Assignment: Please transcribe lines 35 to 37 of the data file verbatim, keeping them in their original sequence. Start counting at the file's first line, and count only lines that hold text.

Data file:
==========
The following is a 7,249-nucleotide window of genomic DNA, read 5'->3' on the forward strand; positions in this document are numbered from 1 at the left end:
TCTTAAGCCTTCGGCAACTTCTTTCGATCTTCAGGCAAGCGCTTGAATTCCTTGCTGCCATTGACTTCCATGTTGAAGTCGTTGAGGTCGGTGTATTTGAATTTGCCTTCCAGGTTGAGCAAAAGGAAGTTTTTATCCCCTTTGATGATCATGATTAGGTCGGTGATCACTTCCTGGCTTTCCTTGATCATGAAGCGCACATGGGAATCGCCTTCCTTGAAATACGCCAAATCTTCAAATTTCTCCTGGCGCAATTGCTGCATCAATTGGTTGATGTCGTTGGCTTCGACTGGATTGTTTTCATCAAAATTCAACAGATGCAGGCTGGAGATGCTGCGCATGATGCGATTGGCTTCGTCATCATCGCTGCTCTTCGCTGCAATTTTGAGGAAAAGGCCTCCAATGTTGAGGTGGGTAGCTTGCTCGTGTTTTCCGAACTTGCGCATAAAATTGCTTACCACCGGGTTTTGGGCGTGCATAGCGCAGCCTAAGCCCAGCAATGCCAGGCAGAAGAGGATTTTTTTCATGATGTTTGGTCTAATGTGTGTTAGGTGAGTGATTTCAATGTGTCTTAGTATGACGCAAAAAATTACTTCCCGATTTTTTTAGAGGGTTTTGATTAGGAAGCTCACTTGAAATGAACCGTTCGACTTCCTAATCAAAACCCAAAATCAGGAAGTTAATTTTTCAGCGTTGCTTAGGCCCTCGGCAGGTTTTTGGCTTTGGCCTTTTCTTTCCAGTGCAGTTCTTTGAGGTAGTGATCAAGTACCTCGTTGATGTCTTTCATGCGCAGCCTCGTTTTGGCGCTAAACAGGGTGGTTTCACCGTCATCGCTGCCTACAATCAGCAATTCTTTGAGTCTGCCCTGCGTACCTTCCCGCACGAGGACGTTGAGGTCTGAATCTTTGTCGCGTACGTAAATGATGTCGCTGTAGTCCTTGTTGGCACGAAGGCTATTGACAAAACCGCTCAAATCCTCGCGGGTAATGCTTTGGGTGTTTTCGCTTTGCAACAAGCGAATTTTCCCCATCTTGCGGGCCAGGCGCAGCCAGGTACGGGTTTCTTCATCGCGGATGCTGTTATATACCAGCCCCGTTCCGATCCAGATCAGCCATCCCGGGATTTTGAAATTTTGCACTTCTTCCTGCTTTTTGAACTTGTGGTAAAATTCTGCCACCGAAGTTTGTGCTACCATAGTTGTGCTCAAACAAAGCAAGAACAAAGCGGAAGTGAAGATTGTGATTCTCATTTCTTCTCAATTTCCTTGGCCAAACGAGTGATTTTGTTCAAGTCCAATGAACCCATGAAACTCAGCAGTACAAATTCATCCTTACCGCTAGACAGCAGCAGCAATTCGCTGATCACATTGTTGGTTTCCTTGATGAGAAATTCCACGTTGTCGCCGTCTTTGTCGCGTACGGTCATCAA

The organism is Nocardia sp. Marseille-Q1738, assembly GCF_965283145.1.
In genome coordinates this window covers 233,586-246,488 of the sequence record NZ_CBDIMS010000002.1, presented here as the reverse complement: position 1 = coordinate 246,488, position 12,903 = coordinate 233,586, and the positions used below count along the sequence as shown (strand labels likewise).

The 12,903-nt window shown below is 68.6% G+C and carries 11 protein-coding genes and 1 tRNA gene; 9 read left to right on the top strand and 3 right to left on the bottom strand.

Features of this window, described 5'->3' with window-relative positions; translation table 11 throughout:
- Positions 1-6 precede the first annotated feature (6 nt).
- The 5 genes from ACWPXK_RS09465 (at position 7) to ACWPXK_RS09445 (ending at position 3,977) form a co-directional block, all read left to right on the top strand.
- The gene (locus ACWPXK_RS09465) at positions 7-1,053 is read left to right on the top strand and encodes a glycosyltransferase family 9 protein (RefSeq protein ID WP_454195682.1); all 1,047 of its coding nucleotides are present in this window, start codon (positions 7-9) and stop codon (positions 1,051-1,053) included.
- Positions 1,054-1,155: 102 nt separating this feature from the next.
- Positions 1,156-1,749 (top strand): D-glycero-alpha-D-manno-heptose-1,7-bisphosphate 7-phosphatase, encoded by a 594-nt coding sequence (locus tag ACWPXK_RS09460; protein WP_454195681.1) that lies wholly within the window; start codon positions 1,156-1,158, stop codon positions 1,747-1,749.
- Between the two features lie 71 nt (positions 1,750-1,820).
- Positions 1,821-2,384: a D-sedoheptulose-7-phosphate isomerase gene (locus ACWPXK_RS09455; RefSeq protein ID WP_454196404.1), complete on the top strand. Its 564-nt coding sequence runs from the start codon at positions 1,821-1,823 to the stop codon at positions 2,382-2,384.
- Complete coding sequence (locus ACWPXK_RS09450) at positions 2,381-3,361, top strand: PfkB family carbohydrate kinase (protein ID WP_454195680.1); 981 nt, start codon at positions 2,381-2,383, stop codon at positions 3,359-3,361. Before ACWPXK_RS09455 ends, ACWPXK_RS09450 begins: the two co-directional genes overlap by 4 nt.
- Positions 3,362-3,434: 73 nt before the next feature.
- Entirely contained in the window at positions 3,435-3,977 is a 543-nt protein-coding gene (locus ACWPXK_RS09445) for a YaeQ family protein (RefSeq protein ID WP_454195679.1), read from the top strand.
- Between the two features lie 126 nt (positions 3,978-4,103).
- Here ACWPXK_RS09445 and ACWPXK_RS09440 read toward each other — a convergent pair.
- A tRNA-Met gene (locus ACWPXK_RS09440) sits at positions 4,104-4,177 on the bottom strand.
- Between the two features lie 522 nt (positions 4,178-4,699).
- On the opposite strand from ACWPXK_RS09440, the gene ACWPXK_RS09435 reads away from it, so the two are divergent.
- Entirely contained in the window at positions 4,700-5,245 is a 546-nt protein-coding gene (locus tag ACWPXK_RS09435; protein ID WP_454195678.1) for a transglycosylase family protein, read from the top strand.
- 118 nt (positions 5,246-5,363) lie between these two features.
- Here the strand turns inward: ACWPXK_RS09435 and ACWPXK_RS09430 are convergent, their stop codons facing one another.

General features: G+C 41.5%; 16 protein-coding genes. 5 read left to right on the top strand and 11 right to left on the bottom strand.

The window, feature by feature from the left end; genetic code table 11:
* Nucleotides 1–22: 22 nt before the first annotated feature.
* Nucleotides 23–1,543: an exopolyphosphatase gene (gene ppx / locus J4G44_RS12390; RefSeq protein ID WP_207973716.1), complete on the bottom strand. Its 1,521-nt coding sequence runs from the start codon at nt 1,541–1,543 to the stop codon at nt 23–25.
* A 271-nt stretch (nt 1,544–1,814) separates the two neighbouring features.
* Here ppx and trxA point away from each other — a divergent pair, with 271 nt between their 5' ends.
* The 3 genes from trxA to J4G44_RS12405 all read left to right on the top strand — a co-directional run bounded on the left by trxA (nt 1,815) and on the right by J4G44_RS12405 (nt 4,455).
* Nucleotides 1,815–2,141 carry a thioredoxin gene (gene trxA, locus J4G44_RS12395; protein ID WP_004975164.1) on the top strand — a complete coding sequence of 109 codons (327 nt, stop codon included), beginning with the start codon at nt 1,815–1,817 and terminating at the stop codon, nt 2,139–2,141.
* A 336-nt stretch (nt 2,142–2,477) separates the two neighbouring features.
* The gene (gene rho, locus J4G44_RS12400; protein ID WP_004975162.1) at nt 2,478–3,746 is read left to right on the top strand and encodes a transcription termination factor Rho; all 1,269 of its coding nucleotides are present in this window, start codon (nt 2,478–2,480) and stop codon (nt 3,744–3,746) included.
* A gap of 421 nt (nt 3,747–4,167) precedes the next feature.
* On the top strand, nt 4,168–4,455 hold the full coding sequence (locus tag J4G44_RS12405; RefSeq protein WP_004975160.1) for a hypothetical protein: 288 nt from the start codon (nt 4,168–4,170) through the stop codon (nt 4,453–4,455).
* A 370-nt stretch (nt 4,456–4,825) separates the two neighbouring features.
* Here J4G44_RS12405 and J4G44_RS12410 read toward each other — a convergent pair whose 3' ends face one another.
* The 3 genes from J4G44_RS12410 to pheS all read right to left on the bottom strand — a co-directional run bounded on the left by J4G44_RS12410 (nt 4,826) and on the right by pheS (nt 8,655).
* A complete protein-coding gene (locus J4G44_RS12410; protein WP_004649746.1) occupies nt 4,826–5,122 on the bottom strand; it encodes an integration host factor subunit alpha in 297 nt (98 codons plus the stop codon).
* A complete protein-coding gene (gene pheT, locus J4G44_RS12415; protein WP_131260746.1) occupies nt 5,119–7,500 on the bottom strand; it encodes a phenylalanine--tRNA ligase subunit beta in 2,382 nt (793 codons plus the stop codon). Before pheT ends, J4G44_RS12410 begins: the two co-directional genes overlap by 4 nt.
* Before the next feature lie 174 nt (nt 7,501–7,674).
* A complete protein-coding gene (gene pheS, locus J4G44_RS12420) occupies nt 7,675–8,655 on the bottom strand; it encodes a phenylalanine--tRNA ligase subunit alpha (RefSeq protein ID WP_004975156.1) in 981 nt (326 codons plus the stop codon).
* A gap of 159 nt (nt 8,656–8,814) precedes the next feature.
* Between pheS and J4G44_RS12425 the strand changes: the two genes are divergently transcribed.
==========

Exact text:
* A gap of 421 nt (nt 3,747–4,167) precedes the next feature.
* On the top strand, nt 4,168–4,455 hold the full coding sequence (locus tag J4G44_RS12405; RefSeq protein WP_004975160.1) for a hypothetical protein: 288 nt from the start codon (nt 4,168–4,170) through the stop codon (nt 4,453–4,455).
* A 370-nt stretch (nt 4,456–4,825) separates the two neighbouring features.